Why Pre-Define Cost-Cutting Tiers?

Acknowledge this isn’t a fun process—but if things get worse, doing the “cost-cutting tiers” exercise now may save US from going out of business later.

We want to ensure that we don’t panic and cut only what is necessary for the level of the threat – hence the use of DEFCON – as seen in the many movies out there

Our goal here is to extend your financial “runway” in a phased way—so you don’t suddenly realize you need to shut down on a week’s notice because our team is in the Doldrums and we’re out of cash.

What’s in OUR 3 Cost-Cutting Tiers?

  • Tier 1 cuts: These are expenses that were largely invisible to employees and our clients. If we enact them, Tier 1 cuts are mostly annoying to the leadership team.
  • Tier 2 cuts: All of our employees will start to see and feel these cuts. Our more astute clients will notice, too. If you enact Tier 2 cuts, now it’s emotional.
  • Tier 3 cuts: These are the deepest and hardest cuts. As we lay-off great employees that we can no longer afford, now it’s wrenching. But if it gets to this point, the alternative is shutting down the company.

On that not-so-upbeat note, let’s look at examples of expenses to consider as you pre-populate each of your cost-cutting tiers.

Creating Tier 1: Cutting “invisible” expenses

These are expenses that are largely invisible to your employees and your clients.

This might include reducing your own travel budget (e.g., Holiday Inn instead of Meikles Hotel), not automatically renewing your lowest-converting event sponsorship, and perhaps deferring some of your own expense reimbursement. (But do keep submitting your expenses; the company still owes you, even if you don’t get cash right now.)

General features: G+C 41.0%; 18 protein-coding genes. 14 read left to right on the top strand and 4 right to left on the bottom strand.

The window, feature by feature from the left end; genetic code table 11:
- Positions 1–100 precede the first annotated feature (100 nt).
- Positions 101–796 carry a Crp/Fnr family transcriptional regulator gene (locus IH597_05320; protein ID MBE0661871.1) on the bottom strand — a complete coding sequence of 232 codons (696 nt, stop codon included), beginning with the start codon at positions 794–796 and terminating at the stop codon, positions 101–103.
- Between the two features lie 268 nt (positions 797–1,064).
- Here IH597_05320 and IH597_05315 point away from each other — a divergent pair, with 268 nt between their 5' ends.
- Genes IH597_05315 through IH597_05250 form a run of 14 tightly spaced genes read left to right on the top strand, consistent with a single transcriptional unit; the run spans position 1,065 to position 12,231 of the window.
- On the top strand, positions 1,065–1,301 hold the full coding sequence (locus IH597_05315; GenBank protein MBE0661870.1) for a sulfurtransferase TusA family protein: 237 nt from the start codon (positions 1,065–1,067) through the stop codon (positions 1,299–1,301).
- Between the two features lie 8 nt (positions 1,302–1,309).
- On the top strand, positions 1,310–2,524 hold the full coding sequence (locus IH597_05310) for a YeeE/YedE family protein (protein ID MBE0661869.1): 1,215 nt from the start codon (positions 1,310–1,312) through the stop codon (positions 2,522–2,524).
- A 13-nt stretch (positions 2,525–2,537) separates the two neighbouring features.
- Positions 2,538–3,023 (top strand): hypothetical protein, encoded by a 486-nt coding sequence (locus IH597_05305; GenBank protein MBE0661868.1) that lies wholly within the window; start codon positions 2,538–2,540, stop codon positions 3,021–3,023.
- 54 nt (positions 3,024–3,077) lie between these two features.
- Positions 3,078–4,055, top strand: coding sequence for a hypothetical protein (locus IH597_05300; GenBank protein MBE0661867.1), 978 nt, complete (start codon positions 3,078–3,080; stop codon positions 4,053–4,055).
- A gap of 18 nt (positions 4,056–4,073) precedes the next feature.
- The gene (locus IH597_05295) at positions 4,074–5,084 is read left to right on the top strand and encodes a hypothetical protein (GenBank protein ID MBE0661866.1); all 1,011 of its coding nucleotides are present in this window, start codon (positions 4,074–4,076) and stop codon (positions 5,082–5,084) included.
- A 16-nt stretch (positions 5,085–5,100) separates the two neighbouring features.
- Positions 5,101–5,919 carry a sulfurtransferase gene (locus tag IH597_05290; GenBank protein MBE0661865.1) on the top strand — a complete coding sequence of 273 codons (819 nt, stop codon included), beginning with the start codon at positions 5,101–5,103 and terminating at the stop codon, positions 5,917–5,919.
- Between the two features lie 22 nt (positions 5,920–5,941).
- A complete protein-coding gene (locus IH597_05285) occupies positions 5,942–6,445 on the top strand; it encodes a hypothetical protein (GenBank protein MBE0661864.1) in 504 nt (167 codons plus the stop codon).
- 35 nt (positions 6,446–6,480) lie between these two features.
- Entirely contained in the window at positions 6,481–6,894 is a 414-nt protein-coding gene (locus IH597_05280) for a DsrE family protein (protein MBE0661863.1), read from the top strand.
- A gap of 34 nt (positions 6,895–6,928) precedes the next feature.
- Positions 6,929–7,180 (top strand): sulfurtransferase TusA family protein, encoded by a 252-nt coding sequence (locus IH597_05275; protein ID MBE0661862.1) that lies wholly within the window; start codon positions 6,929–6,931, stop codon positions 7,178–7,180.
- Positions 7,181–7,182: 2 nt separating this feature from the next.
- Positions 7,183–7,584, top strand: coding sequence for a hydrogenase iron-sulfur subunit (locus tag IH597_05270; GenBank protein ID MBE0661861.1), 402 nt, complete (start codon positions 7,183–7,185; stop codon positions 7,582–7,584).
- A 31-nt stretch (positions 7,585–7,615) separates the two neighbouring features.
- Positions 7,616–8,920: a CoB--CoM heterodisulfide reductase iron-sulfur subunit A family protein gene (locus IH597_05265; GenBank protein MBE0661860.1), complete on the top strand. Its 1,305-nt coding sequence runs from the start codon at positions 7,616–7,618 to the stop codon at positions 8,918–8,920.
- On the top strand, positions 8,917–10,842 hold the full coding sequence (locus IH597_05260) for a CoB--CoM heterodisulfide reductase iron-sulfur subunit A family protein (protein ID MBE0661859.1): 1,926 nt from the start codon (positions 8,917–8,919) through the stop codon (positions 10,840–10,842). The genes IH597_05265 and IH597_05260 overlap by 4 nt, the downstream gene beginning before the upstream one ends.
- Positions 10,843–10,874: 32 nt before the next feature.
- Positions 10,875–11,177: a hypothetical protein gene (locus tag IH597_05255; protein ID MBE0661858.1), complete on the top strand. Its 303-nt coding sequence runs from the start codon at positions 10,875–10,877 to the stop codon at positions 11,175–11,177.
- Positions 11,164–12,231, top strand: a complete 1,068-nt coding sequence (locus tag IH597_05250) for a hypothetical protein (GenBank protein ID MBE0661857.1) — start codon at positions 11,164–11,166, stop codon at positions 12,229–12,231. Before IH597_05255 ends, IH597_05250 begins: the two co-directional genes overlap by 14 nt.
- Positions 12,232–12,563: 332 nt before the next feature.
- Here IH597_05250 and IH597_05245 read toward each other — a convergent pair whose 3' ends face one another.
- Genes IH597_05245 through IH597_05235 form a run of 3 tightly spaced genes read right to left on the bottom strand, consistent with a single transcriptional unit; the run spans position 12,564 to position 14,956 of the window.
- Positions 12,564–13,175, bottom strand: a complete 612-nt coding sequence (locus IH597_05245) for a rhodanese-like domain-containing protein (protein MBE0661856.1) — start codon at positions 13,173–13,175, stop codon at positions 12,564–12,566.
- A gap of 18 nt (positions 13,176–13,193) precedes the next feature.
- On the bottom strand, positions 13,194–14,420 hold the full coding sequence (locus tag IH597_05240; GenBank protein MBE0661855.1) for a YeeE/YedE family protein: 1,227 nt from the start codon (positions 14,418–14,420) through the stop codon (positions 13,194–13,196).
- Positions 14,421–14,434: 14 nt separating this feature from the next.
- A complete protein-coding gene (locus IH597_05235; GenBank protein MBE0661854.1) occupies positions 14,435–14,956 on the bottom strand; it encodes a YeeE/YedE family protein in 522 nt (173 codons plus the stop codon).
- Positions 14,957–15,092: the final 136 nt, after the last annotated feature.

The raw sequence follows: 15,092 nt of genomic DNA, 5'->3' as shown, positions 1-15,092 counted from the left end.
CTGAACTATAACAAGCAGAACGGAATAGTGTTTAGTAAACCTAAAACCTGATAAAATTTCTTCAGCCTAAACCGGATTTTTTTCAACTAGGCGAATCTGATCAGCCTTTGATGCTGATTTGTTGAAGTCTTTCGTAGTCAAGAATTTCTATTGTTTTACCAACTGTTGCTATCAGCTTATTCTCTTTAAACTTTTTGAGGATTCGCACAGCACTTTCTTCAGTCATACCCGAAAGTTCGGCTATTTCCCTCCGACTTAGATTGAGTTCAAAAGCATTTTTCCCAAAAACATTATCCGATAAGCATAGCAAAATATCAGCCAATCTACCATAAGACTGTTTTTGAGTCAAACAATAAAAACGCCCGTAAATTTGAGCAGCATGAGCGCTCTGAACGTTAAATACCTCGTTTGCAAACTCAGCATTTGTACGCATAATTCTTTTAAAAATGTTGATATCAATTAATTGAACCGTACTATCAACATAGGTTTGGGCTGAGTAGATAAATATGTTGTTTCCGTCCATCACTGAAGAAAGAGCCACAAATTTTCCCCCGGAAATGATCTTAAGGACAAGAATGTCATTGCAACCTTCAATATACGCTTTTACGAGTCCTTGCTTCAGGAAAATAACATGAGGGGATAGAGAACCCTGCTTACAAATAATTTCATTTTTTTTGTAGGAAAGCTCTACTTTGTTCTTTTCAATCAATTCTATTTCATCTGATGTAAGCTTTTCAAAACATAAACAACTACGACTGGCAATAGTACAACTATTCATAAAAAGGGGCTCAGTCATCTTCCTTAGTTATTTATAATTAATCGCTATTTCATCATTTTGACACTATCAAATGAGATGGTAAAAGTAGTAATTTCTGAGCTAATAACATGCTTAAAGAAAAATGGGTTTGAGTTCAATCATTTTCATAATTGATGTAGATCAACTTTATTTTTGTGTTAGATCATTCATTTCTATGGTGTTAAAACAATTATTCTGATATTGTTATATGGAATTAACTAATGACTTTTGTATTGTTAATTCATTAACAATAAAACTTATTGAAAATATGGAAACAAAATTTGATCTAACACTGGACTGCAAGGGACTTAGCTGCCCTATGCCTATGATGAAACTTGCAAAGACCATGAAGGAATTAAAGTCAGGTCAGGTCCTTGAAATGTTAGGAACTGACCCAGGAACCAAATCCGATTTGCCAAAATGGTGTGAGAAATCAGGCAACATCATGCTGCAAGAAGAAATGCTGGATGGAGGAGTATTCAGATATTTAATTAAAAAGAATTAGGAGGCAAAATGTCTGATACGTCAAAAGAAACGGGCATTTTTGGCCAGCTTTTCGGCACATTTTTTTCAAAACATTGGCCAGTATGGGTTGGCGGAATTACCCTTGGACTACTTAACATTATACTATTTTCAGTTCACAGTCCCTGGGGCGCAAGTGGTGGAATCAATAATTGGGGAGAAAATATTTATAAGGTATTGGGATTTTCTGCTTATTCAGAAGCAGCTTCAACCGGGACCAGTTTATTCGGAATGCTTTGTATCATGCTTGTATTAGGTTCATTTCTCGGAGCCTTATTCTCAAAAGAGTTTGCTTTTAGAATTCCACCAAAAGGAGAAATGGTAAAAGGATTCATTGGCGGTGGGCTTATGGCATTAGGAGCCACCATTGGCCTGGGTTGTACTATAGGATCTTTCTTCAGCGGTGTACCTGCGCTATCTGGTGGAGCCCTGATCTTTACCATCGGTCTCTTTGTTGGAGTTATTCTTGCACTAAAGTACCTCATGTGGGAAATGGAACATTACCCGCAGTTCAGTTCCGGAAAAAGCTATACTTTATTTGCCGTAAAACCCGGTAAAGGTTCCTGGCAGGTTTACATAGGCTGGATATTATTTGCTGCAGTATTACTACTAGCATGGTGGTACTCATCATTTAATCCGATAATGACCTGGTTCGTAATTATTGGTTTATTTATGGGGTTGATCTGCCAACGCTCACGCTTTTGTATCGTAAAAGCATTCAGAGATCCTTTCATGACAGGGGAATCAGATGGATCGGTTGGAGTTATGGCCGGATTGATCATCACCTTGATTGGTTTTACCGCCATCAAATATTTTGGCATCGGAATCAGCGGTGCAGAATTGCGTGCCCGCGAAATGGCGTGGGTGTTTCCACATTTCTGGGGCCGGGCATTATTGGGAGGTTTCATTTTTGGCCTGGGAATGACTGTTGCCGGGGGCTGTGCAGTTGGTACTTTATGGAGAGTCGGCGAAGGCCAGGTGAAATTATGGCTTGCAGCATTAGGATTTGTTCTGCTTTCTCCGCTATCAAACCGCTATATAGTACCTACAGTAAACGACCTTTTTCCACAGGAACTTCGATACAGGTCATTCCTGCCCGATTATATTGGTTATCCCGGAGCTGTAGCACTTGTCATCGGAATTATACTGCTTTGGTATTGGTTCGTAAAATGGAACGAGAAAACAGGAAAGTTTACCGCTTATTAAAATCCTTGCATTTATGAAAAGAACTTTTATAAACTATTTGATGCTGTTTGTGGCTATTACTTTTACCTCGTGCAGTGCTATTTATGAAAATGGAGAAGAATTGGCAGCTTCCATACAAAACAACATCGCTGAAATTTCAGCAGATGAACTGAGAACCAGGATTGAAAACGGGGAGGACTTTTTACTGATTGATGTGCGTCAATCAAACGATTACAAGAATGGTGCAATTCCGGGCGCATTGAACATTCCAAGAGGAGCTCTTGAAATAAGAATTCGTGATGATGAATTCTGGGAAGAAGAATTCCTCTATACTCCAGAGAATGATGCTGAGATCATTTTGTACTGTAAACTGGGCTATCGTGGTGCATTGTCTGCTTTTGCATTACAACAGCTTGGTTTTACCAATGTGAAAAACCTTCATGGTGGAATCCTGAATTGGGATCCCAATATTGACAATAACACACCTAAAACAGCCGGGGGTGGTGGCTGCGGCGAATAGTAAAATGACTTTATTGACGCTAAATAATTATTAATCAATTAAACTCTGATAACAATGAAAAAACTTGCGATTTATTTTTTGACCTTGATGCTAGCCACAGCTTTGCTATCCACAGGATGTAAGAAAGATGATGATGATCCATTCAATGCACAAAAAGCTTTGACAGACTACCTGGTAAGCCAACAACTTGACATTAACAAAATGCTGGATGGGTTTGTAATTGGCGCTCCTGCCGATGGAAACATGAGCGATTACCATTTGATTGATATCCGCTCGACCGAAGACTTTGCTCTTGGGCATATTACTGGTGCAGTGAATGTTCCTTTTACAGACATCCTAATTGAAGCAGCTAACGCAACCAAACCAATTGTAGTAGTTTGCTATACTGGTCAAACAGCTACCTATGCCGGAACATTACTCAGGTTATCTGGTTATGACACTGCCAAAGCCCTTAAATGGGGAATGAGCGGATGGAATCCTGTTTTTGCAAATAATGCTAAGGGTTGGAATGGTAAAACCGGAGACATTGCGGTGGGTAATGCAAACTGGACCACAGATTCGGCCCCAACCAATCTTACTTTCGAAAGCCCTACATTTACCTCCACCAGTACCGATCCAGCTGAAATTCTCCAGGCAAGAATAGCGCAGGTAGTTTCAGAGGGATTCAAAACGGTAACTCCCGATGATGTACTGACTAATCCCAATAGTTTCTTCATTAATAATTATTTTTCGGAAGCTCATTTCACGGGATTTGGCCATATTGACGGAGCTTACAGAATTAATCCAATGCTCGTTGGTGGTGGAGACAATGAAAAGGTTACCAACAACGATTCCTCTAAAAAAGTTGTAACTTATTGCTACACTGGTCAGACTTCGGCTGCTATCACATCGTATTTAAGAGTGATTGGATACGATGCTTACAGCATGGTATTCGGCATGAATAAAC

Look for unused (or under-used) SaaS subscriptions and pause or downgrade your plans.

When possible, delay buying new computers. And definitely, don’t buy new furniture.

Pause any plans to move to a larger office; if things get worse, expanding your space is likely the wrong direction.

Check your lease to see about subletting and early-exit options. And estimate the severance you’d need to pay for each employee. (You’re not going to use that info ’til Tier 2, but you don’t want to find later that paying severance would clean out your bank account.)

Creating Tier 2: Cutting bigger expenses

These expenses save significantly more money than Tier 1, but they are now visible outside the leadership team. Cuts have now shifted from “annoying” to “emotional.”

It’s time to stop procrastinating on laying-off your weak employees. Initiate a hiring freeze, too, unless you’re confident a new role will be highly profitable almost immediately.

Cut your own salary, at least somewhat. If you have freelancers supporting unprofitable clients, it’s time to terminate the clients—and the freelancers, unless you need them elsewhere.

It’s time to tell your vendors you need to reduce your scope (or potentially increase your scope if it means replacing a so-so overpaid employee). It’s also time to start recruiting tenants to sublet your space (assuming your lease permits that).

Call an all-hands meeting to let people know the company’s facing problems.

Some people will start looking for a new job, but you’ll likely find your best employees rally to help you save the company. (And they can’t rally if they don’t know there’s a problem.)

Now’s the time to find a therapist, if you don’t currently have one—you need support. (If you have a coach, they may be able to help to a point—but we’re not mental health professionals.)

Creating Tier 3: Cutting people… so we don’t go out of business

If you need to enact these, you’re on the verge of going out of business. The cuts are the deepest and hardest. If you get to Tier 3, you’ve shifted from “emotional” to “wrenching.”

Given that even a well-run agency is spending half its revenue on staff, layoffs are unavoidable in Tier 3.

If you’re at this point, your office now seems like a beautiful, but over-priced space… and you probably realize you can’t get out of the lease.

If you have employees supporting unprofitable clients, it’s time to terminate the clients—and potentially the related employees, too. Be sure to cut enough people at once.

Adapted from – sakas and company

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